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Kenneth Martin (1905-1984)
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Kenneth Martin (1905-1984)

Chance, Order, Change 26 (History Painting)

Details
Kenneth Martin (1905-1984)
Chance, Order, Change 26 (History Painting)
signed, titled and dated 'CHANCE ORDER CHANGE 26 HISTORY PAINTING 1983 Kenneth Martin' (on the canvas overlap)
oil on canvas
36 x 36in. (91.4 x 91.4cm.)
Painted in 1983
Provenance
Annely Juda Fine Art, London.
Acquired from the above by Jeremy Lancaster, 9 October 1987.
Exhibited
London, Waddington Galleries, Kenneth Martin, 1984, no. 12.
London, Arts Council of Great Britain, Serpentine Gallery, Kenneth Martin: The Late Paintings, 1985 (illustrated in colour on the cover).
London, Annely Juda Fine Art, Kenneth & Mary Martin, 1987, p. 127, no. 89 (illustrated in colour, p. 108).
Birmingham, The Barber Institute of Fine Arts, Chance, Order, Change: Abstract Paintings 1939-89, 2016.
Special notice

Artist's Resale Right ("Droit de Suite"). Artist's Resale Right Regulations 2006 apply to this lot, the buyer agrees to pay us an amount equal to the resale royalty provided for in those Regulations, and we undertake to the buyer to pay such amount to the artist's collection agent.

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Tessa Lord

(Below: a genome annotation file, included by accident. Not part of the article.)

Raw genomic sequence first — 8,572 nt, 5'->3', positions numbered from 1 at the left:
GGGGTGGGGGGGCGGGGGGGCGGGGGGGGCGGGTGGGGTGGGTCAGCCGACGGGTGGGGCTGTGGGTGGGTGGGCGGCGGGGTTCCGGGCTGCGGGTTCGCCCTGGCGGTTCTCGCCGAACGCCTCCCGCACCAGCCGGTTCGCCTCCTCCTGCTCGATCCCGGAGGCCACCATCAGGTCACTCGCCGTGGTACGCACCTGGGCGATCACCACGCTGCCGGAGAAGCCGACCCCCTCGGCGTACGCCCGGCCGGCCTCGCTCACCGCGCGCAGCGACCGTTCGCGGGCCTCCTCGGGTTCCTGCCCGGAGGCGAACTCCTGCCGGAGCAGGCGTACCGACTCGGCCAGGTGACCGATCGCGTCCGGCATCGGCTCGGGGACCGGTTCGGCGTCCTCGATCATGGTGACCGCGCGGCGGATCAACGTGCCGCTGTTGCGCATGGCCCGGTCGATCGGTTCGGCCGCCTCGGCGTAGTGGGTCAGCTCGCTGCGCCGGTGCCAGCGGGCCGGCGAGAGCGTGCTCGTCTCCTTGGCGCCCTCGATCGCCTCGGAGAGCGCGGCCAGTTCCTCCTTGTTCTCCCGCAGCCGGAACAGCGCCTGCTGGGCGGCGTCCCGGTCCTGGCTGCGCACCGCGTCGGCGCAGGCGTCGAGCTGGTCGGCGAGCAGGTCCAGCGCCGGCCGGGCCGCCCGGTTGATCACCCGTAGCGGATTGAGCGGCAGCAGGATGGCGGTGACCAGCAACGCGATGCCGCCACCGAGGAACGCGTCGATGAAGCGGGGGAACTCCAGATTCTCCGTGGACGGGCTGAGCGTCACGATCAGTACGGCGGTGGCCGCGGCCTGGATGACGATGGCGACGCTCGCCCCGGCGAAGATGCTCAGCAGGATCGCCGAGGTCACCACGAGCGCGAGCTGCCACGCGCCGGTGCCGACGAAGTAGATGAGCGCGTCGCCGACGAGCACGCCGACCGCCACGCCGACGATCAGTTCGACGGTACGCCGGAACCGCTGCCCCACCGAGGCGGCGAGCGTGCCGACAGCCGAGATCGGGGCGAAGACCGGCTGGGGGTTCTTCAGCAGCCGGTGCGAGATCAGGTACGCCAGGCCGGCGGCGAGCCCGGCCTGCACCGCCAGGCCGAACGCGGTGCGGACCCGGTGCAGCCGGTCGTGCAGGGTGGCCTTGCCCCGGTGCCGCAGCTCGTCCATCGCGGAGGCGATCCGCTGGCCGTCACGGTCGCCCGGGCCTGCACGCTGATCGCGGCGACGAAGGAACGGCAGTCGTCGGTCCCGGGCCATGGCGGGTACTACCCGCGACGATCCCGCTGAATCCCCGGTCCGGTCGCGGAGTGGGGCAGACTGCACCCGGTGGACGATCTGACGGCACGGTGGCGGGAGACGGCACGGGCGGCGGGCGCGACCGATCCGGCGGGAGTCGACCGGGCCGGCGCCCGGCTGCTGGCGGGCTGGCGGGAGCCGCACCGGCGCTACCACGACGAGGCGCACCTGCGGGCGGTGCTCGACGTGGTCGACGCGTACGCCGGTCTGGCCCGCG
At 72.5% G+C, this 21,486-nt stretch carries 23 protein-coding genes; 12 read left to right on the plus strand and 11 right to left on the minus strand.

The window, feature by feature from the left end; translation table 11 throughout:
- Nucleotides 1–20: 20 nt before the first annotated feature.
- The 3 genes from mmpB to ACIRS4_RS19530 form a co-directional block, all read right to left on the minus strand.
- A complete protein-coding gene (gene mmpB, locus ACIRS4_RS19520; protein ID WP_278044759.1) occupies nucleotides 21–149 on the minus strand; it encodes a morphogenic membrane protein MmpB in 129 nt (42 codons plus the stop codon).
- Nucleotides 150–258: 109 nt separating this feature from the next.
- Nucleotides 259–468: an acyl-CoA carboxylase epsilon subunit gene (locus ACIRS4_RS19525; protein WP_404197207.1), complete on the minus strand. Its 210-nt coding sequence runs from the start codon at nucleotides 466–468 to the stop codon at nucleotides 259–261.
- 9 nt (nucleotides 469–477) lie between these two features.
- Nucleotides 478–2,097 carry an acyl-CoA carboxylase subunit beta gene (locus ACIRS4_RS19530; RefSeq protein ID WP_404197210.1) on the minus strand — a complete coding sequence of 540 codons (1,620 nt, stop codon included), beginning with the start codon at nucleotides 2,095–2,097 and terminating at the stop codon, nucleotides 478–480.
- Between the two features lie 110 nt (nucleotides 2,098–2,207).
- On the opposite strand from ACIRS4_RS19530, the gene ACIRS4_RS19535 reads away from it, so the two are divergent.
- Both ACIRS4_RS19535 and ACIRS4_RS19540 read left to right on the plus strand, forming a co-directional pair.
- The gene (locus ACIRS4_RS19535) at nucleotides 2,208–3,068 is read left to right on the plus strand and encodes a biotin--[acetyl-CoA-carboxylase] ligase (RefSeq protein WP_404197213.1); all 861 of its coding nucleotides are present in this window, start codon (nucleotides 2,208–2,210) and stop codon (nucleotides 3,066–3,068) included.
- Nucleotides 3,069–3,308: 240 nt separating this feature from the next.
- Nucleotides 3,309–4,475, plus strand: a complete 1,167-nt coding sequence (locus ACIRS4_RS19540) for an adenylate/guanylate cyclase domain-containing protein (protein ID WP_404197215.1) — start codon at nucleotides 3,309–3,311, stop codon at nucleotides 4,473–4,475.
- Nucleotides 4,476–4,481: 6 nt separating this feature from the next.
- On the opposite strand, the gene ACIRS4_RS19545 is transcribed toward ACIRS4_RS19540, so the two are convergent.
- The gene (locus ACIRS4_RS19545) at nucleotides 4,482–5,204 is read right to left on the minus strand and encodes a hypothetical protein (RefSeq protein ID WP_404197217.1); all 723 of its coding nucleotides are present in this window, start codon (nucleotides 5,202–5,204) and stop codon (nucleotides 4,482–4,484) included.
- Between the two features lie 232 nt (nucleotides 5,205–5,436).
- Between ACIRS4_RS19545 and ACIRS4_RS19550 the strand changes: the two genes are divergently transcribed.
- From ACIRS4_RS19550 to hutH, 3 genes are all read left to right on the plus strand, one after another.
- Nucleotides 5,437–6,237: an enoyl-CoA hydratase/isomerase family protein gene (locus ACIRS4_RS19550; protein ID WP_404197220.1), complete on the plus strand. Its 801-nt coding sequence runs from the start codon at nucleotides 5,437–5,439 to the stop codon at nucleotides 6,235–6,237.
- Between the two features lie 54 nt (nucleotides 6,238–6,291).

Tessa Lord

Lot Essay

DR. SUSAN TEBBY ON CHANCE, ORDER, CHANGE 26 (HISTORY PAINTING)

Seeing this superb late painting being completed by Kenneth over a period of about 6 months was revelatory. The thick black and white paint was slowly built up by small brush strokes: edifices of black against white bands in the spaces between gradually produced a dynamic universe of lines and layers that pulled one in to their world. When asked about the thick paint application Kenneth would say, ‘I'm putting on the white, making the white whiter’ by which he meant that the myriad edges and valleys of the fine white strokes would reflect and deflect more light from different angles. This gave the white paint a wonderful luminosity.

‘History Painting’ refers to the fact that the order of construction of the elements, their placement and their dynamics are ‘recoverable’ through time: the processes of the making of the painting can be discerned by careful investigation, guided by the title of the work and comparing this painting with others. Discovering where lines or bands cross the canvas in layers reveals that where they meet another band they bend – change direction - to the right, following a path to the next marker clockwise at the perimeter. At the same time the ‘band’ collects another parallel band on its right. If that double band meets another band (or even a double or triple band) it again faces the next marker clockwise on the perimeter, collecting yet another band. And so on: layer under layer, moving back in space, all the while ‘curving’ to the right eventually increasing the maximum possible number of parallel bands to eleven.

The measured physicality and slow, contemplative build-up of black lines with white spaces between take on a tangible presence rarely encountered in modern geometric painting. The first Chance and Order painting was completed in 1970, following a series of drawings begun the previous year. The series culminates in Chance, Order, Change 26 (History Painting), 1983, which was chosen for the cover of his Serpentine Gallery exhibition in 1985.

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